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Screening for Colorectal Cancer

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  1. Screening in Average Risk Patients
  2. Screening in High Risk Patients
  3. Screening in Inflammatory Bowel Disease
  4. Fecal Immunochemical Tests
  5. References

I. Screening in Average Risk Patients

There are four widely accepted methods to screen for colon cancer in average risk patients: annual fecal occult blood tests (FOBT), sigmiodoscopy every five years, sigmoidoscopy every five years plus annual FOBT, and colonoscopy every ten years. While some organizations (eg the American Cancer Society) regard double-contrast barium enema (DCBE) every five years as adequate, others (eg the US Preventive Services Task Force) believe the data are insufficient to justify screening with DCBE. CT colography is a new method that could potentially be used to screen for colorectal cancer but currently can not be recommended.

Men and women at average risk for colon cancer (eg no family history or predisposing factors for colon cancer) should be screened beginning at 50 years old. Randomized control trials show yearly FOBT reduces mortality 33% over 13 years from colorectal cancer. Case control data support sigmoidoscopy as an effective means to reduce colon cancer death. One case control study reported that sigmoidoscopy was associated with a 66% decrease in distal colon cancer mortality while proximal cancer rates remained unchanged. Even for distal lesions, sigmoidoscopy is less sensitive than colonoscopy and thus screening sigmoidoscopy should be performed every five years while screening colonoscopy should be performed every 10 years.

There is not definitive evidence that the combined approach of annual FOBT with sigmoidoscopy every five years is superior to either approach used alone. However, one case-control studies suggest that each screening approach is independently associated with reduced colon cancer mortality. Also there is some evidence that FOBT is less sensitive for distal colonic lesions than proximal lesions.

There is no direct evidence that screening with colonoscopy decreases colon cancer mortality. However, it is relatively easy to extrapolate that if sigmoidoscopy decreases colon cancer mortality then the more sensitive test (eg colonoscopy) also should reduce mortality. The interval of 10 years for rescreening after a negative colonoscopy is based on the fact that the average time from progression from an adenomatous polyp to cancer is at least 10 years.

II. Screening in High Risk Patients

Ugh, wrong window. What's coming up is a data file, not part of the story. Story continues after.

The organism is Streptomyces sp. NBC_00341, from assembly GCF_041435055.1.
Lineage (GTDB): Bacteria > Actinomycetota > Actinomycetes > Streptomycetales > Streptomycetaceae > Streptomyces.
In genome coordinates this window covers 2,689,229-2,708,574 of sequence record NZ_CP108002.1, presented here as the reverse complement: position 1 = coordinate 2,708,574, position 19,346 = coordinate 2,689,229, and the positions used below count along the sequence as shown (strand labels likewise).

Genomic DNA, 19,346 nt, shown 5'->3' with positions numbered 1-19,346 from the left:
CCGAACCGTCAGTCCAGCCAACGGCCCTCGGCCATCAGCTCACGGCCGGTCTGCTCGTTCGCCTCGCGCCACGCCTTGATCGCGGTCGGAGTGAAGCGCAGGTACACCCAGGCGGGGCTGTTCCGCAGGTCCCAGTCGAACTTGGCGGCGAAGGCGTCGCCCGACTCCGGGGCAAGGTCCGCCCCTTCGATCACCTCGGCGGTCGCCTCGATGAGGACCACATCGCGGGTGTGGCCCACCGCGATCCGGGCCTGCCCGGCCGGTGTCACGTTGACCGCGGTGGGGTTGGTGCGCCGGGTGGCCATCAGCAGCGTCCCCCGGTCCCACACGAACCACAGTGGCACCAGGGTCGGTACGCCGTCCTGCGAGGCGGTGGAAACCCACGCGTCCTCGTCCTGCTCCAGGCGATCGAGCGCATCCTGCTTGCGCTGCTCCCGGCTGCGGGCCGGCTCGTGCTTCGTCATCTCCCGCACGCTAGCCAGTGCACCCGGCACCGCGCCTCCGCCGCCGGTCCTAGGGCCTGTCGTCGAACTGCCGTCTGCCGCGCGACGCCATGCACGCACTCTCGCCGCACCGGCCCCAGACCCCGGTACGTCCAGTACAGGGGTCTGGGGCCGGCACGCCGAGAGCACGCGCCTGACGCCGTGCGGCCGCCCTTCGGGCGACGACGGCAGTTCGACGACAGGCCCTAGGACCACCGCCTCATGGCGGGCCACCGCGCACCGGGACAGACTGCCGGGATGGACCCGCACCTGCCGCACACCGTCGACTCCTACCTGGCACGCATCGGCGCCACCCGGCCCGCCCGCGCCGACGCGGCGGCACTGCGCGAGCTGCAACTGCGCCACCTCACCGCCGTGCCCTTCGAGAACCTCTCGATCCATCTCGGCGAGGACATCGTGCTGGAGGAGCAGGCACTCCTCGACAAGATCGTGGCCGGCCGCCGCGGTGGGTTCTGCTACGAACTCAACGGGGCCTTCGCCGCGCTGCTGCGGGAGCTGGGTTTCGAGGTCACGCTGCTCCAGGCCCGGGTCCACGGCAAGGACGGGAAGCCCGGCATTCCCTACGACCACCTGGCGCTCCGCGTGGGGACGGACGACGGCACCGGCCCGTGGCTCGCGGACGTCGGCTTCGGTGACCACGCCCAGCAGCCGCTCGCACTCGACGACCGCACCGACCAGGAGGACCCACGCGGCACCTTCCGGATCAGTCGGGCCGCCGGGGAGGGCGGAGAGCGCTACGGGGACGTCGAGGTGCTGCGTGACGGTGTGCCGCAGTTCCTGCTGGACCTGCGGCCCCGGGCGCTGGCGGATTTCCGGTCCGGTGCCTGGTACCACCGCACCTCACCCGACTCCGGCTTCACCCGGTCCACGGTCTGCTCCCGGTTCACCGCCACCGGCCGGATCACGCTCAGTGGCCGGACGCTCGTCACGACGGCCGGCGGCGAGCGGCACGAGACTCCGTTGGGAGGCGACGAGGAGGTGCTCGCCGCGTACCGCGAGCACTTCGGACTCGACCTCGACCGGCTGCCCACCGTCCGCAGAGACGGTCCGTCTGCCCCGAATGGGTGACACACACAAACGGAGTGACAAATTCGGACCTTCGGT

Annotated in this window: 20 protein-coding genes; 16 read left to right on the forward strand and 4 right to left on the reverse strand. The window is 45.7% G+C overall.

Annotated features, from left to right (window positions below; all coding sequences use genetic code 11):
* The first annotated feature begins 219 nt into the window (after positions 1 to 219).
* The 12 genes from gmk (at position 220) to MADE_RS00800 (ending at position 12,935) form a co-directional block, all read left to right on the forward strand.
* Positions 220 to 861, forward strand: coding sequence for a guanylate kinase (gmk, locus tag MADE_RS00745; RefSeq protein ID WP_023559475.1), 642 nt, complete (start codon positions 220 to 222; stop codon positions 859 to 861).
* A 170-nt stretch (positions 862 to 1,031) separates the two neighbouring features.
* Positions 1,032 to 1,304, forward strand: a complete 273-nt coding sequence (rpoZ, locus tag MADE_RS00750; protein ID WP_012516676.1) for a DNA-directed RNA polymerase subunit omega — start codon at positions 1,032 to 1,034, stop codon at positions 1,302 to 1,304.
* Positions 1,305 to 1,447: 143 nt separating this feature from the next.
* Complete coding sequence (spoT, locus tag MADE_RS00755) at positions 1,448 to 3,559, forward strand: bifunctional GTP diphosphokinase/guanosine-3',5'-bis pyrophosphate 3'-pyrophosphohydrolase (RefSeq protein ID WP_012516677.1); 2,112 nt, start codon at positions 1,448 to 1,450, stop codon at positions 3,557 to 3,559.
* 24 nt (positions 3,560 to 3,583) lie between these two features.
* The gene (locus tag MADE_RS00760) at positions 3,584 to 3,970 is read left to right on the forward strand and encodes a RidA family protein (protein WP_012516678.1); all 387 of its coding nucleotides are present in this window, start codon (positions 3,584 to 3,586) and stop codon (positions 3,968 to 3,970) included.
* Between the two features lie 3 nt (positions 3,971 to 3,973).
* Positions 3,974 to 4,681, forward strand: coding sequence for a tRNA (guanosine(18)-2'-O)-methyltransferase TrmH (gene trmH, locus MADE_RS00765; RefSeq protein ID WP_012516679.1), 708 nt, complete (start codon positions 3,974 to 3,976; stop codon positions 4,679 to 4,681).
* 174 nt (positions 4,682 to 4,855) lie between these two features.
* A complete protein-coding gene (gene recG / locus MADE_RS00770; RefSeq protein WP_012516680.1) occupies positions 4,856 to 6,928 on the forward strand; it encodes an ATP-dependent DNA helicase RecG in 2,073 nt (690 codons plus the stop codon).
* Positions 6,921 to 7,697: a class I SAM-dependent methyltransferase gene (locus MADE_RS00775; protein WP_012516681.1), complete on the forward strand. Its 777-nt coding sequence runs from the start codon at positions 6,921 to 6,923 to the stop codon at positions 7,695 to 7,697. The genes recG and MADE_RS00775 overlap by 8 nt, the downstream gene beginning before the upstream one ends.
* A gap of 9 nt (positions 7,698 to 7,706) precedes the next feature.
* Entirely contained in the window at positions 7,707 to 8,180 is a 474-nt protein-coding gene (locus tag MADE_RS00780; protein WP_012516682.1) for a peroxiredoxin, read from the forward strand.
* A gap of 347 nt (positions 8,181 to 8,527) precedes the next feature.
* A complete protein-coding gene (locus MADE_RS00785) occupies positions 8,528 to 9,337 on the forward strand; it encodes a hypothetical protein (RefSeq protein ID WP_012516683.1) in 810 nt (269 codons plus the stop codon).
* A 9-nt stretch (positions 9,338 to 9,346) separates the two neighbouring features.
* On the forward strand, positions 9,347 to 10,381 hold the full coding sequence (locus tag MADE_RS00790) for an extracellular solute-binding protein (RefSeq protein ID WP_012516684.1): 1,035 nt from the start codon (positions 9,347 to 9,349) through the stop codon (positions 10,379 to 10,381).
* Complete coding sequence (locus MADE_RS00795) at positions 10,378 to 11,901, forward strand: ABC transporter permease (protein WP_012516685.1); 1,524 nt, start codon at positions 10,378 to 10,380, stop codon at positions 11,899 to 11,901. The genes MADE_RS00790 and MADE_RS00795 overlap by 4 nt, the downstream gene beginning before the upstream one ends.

Patients with a first degree relative (parent, sibling, or child) with colon cancer or an adenomatous polyp diagnosed at age<60 or two first degree relatives diagnosed with colorectal cancer at any age should have colonoscopy initiated at age 40 or 10 years younger than the earliest diagnosis in their family (whichever comes first), and repeated every five years. Patients with one first-degree relative age>60 or two second degree relatives (grandparent, aunt or uncle) diagnosed with colon cancer should be screened like an average risk patient but beginning at the age of 40.

For recommendations regarding screening in cases of familial adenomatous polyposis (FAP) or hereditary nonpolyposis colorectal cancer (HNPCC) refer to the American Gastroenterology Association Guidelines listed below.

III. Screening in Inflammatory Bowel Disease

For patients with inflammatory bowel disease (IBD) periodic surveillance colonoscopy with biopsy should be performed, although there is no randomized control evidence to support this recommendation. Case-control studies report better survival in patients with IBD in surveillance programs. According the American Gastroenterology Association states, “it is common practice to perform surveillance [colonoscopy with random biopsies] every 1-2 years after 8 years in patients with pancolitis and after 15 years in patients with left-sided colitis although direct supporting evidence is lacking.

IV. Fecal Immunochemical Tests

Recently the lab transitioned to a new fecal immunochemical test (I-FOBT) as a means of detecting blood in stool. These tests are now provided to some patients as a means of conducting colorectal cancer screening. The tests are somewhat easier for patients to use; in particular, patients do not need to restrict their diets when using these tests as part of a colorectal cancer screening protocol.

Evidence-based guidelines call for conducting three separate tests on stool samples when testing for occult blood is done as part of a colorectal cancer protocol. RECOMMENDATIONS ARE CURRENTLY THE SAME FOR I-FOBT AS FOR THE OLDER HEMOCCULT TESTS; I.E., PATIENTS WHO ARE BEING SCREENED FOR COLORECTAL CANCER USING TESTING FOR OCCULT BLOOD IN FECES SHOULD SUBMIT TESTS ON 3 CONSECUTIVE STOOL SAMPLES.

V. References

Sidney Winawer, et al, Colorectal cancer screening and surveillance: Clinical guidelines and rationale—Update based on new evidence, Gastroenterology 2003;124:544-560

US Preventive Services Task Force recommendations for colorectal cancer screening:

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